According to the study, only 53% of sales representatives are meeting or exceeding quotas, and this is the fifth straight year that number has declined:
Buyers are changing substantially faster and to a greater degree than sales organizations.
But here’s the interesting thing. It’s not that sales reps are dropping the ball. In this study, 61.8% of buyers said sales people meet their expectations, and 31.8% exceeded expectations. Doesn’t sound that bad, does it?
The problem is, meeting expectations isn’t enough anymore:
While buyers may not be demanding the replacement of their sellers with new technologies, they might not miss them if they were to go away.
Sales people are not considered as important because they aren’t engaged early in the buying process. Check out the chart below to see that salespeople are the second last resource used to help solve business problems. Is this because sales reps focus too much attention on their products? After all, isn’t it their job to sell products?
Another problem: according to the study 57.7% of buyers said they see little difference between sellers (10.4% said all vendors are equal). This is the case even though salespeople are taught to understand the customer’s needs and map products and solutions to those needs. The ones that do that best should stand out, right? Again, not that simple.
Get the buyer's attention early
It stands to reason that a sales rep needs to get in front of a buyer as early in the buying process as possible, but once they are there, what’s the right approach? It’s going to depend on the buyer.
In B2B sales, products are bought by committee. It’s almost never one person’s decision; it’s a committee decision. In this study, there are an average of 6.4 decision makes involved in the process over a period of at least five months. The likelihood that all those decision makers have the same decision-making style is pretty small.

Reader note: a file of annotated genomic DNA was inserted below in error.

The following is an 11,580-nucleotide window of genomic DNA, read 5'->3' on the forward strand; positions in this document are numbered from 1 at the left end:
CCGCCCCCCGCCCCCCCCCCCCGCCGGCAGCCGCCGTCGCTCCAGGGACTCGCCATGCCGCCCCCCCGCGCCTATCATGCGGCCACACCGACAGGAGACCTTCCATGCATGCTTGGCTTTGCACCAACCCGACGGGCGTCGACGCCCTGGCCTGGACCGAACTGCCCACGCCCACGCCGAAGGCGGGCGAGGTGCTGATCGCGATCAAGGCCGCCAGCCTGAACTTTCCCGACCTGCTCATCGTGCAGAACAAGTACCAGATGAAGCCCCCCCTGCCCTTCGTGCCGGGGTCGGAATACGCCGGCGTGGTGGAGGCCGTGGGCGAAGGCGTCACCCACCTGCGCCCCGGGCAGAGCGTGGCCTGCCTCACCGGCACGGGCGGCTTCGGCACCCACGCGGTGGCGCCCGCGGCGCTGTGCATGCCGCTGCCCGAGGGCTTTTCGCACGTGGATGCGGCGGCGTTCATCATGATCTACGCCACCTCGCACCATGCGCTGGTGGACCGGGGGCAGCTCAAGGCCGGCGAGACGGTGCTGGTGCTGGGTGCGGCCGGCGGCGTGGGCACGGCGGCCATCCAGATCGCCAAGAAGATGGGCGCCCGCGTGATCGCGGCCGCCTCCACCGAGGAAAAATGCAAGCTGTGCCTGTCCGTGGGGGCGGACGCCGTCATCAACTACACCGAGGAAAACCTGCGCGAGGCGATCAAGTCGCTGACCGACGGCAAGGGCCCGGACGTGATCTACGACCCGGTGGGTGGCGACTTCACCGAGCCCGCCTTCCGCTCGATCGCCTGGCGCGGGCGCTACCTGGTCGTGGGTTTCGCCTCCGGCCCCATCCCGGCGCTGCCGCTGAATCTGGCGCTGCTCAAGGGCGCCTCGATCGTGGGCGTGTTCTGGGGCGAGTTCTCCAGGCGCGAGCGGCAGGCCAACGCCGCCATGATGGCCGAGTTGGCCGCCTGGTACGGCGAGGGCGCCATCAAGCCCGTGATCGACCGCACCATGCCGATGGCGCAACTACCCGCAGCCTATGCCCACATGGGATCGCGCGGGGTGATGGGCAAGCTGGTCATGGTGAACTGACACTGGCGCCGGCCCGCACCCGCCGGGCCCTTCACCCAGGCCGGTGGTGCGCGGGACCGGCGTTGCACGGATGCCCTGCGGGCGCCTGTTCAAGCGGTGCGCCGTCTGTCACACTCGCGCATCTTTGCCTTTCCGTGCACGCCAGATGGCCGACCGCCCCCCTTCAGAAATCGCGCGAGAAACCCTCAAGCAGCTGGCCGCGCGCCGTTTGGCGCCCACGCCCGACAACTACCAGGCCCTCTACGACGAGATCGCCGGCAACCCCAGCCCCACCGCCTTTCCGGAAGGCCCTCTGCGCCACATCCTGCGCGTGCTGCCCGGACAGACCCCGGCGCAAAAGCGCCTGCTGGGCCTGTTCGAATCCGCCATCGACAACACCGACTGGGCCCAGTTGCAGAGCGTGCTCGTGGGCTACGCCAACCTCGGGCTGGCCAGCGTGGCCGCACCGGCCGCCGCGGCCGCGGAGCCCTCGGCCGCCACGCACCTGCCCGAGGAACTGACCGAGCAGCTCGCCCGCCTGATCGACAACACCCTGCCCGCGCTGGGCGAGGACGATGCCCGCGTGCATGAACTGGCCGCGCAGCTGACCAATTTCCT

Sales people have a challenge. They need to engage with these different buyers according to each buyer’s preference, and certain buyer personalities are more open to working with salespeople earlier on than others. Figuring this out is an important step in closing that seller-buyer gap.
The study also recommends a few other things salespeople can do to support buyers and develop stronger relationships:
- Know the market, know the company, find as much out as you can about the company and potential needs or challenges before you meet them. If your first meeting is all about getting to know them, and you are asking a ton of questions, it may be perceived as you not knowing anything or not doing your homework.
- It’s about an experience, not an interaction. This one is interesting because it lines up perfectly with the marketing story. Customers want to know that you are invested, not just checking boxes and dotting i’s. Some suggestions given include active listening, advanced questioning, virtual presentations, storytelling, business case/ROI analysis and perspective.
- Go beyond the sale. Again, similar story as marketing. It’s not just about closing the deal; it’s about developing a relationship that demonstrates a “continued interest in its [the company’s] success.” A company that operates with silos - marketing, sales, service, support - will not be successful.
- Offer insights and expertise (perspective). The study suggests that this is the biggest opportunity to set yourself apart from the rest, but it requires that you be good at the first three things on this list. Perspective means you understand the market well and you can generate ideas and recommendations that may change how the customer moves forward.
The B2B buying process takes time and involves many stakeholders. It’s a challenging process for sales reps even when they do understand their market intimately. More than understanding the market dynamics and how to speak to customers about it intelligently, it’s that final piece – the perspective – that often falls short for sales reps.
When you are a new sales person, getting that perspective takes time. But even seasoned sales people don’t always have it. The pressure to make a sale often pushes a rep to take shortcuts and push products before they have a full understanding of needs or take the time to think up ideas that will help the buyers in ways they hadn’t thought of. This pressure isn’t going to go away, but things do need to change in the same way it has had to change for marketing.
ABM programs, sales enablement programs and associated technology can help, but only if the organization recognizes why the gap between buyers and sellers exists and puts forth a plan to close it.